John and Ginny are blind, but both are determined to pursue their passion for sports, and no disability is going to stop them. Cycling, swimming, skiing, running, sailing – to actually practice these activities demands remarkable determination. The Vue sur un périple documentary follows the couple during training and on a bicycle tour through the beautiful landscapes of Georgian Bay, Ontario. Their courage and determination are an inspiration for viewers to get involved in sports and experience a new sense of freedom regardless of the difficulties they must overcome.
Search for funded projects
CMF keeps applicants informed of funding decisions and results throughout the year. The database below contains projects that have been announced during the current fiscal year and all funded projects from prior years. New results will be added as they are published.
Search by Project title or funding applicant
Search by Fiscal year
Everyone has a passion for some activity or some thing they love that creates a special feeling within. This docuseries presents stories of how people with visual or physical disabilities manage to live their passion in their own way – that is, the same way as everyone else.
Échappe-toi si tu peux is an entertaining, collaborative game for kids based on leading escape games for grown-ups. It brings together the most engaging aspects of TV quiz shows in a format that delivers an unparalleled immersive experience. Each episode features a different theme with new puzzles, new challenges, and a science experiment, all related to the interests of the players on the team for that particular day. The bizarre, claustrophobic atmosphere can be a real test of nerves for even the bravest participants. The series is designed for 9-to-12-year-olds and combines games of observation, logic, and general knowledge, plus experimental science in a lab. Viewers can also join in by solving puzzles and answering questions in a race against the clock.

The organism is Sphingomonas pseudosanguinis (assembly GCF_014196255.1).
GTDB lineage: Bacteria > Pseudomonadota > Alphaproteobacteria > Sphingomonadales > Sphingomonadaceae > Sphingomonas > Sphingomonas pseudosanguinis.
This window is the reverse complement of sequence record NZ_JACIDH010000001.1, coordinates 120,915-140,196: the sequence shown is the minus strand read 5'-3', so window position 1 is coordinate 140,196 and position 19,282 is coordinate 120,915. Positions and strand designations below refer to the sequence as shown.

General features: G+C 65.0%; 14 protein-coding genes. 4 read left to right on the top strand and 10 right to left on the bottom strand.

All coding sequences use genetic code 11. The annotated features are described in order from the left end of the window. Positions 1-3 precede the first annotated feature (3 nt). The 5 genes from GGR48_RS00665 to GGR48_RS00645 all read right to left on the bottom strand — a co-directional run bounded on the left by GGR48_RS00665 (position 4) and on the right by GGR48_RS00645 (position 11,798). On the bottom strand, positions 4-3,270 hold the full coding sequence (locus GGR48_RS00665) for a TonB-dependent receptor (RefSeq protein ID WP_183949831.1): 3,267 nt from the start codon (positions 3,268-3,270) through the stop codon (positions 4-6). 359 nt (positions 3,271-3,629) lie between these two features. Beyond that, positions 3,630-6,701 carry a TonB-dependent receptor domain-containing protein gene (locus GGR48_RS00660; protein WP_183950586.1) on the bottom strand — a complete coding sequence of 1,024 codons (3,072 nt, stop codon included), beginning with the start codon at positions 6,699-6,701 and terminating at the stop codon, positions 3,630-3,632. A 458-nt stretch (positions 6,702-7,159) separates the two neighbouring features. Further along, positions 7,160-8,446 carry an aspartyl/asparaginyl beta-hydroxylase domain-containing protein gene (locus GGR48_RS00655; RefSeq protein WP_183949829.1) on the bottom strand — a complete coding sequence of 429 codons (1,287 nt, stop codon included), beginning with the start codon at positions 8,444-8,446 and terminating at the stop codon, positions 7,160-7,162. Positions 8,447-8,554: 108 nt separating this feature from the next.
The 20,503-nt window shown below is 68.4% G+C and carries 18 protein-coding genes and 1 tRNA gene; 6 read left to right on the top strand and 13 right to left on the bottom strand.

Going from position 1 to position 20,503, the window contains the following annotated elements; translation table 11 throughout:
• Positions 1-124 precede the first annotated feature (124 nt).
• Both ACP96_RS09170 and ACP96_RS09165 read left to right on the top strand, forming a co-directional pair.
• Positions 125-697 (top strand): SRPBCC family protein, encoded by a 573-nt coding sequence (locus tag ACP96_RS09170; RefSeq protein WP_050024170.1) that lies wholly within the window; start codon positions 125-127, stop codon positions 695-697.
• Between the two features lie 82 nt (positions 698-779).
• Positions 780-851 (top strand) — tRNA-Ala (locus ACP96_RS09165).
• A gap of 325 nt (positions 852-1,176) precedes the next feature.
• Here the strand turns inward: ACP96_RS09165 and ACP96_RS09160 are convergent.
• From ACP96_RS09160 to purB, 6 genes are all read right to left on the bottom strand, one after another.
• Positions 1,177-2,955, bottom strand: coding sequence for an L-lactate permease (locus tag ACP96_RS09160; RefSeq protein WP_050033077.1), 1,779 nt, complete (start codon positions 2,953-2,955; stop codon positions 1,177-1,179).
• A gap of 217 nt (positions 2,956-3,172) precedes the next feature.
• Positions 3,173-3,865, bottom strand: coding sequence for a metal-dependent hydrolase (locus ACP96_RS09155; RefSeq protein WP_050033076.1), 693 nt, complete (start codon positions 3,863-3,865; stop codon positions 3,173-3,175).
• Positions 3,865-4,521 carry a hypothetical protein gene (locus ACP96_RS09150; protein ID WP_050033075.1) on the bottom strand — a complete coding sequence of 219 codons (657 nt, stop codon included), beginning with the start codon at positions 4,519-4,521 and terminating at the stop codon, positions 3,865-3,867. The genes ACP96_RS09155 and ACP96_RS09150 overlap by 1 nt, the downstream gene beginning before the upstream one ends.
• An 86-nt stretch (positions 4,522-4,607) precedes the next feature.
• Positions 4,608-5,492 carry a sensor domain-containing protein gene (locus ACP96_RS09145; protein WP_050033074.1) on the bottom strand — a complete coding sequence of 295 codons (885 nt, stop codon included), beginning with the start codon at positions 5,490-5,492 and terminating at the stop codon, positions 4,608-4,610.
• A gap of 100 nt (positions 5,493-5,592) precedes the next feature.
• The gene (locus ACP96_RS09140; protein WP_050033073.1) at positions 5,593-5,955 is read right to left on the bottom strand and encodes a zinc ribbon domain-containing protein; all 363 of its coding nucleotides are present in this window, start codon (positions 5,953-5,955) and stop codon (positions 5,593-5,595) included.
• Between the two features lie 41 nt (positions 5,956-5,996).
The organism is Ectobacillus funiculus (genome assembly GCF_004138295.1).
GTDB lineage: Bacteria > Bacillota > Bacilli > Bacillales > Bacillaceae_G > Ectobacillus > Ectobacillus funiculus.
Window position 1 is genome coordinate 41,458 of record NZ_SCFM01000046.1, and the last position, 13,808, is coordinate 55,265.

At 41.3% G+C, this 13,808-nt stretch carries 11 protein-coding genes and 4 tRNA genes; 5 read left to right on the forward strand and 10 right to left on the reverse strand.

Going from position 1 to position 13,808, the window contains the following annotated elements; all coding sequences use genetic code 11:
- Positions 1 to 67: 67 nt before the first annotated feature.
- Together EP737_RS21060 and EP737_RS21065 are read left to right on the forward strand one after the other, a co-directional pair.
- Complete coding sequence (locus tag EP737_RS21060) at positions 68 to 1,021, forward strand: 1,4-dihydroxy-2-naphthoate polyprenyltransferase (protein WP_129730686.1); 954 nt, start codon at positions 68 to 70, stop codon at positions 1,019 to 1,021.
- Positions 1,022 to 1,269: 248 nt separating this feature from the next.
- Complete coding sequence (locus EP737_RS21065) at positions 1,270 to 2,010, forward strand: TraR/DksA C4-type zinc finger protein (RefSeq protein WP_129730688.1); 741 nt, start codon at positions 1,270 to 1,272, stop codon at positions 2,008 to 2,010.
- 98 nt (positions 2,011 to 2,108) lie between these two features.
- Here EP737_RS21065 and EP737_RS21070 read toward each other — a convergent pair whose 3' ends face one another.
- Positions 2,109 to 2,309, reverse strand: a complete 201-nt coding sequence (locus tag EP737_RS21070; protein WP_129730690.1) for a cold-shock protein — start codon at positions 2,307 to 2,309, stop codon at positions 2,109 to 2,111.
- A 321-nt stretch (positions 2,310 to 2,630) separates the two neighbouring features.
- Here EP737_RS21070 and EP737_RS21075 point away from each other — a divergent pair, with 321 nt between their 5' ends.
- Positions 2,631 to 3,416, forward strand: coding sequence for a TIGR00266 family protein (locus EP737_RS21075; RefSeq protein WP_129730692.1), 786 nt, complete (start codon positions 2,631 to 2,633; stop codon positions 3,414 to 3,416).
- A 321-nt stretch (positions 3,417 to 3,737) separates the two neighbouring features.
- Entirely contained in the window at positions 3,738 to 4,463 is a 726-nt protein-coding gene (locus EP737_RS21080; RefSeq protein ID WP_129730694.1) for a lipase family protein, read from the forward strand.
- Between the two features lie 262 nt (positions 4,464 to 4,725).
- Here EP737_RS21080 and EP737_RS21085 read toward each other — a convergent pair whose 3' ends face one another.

The Trajectoires docuseries is based on the real-life stories of former NHL stars. The basic principle of the series is to let each subject – the hockey star – tell their story from their own point of view. Viewers can experience the high and low points, the good times and the bad, during the player’s career. The series often downplays statistics and fact sheets to focus on the human side of the guests and their stories. Trajectoires is an authentically personal, in-depth portrait of individuals who have one great thing in common with their audience...an unbridled passion for Canada’s game.
The Padre series tells the story of David, a priest with a mysterious past, whose charisma and unorthodox methods entice his parishioners to reveal their sins to him.
Alex and Joaquim are back, and still seeking that ultimate cosmic feeling just like in space. Comme dans l’espace tells the tale of two teenagers, Alex (Marianne Verville) and Joaquim (Thomas Derasp) and their adventures starting from their base in an old secret Space Agency bunker, where they learn about the science of the cosmos through experiments they conduct on Earth. With assistance from scientists, astronauts, and the android Mia (Tania Brideau), they host a vlog about their travels across Canada carrying out experiments and experiencing reality just like in space.
This year, Simon D’Amours takes his school bus and converted trailer on the road in a quest to become as self-sufficient as possible, while still living as a nomad. To this end, Simon will feed himself and keep healthy by living off the forest. He’ll explore ways to create a sustainable garden inside his trailer, powered by solar energy. He’ll even get chickens living in a coop on the trailer’s roof. Simon will keep cash expenses to the minimum, buying only absolute necessities, and learning as much as he can in the process. Meetings and in-depth discussions with authentic Yukoners – the sort of folks he’d rarely meet anywhere else – should help him learn to meet his basic food and energy needs at a time when winter is on the way...
Ariel, a thirty-something Haitian-born Quebecer, is torn between two cities. Montreal is on the skids. Her job as a researcher in a community radio station bores her to tears, her former celebrity boyfriend, Pierre, is now a serial philanderer in a perpetual booze and cocaine haze, and her best friend, Annabelle, appears to have left her personality behind when she moved to the suburbs. Everything in Toronto, on the other hand, is on the up. She has a dream job as an assistant TV director where the director has quickly become her friend and confidant, she’s managed to find the likeable side of the show’s famously bitchy host, and she has a gang of new friends that make the most of city’s exciting cultural and linguistic diversity. Just how long she can continue her hectic weekly train commute between the two lifestyles and the two cities is the big question.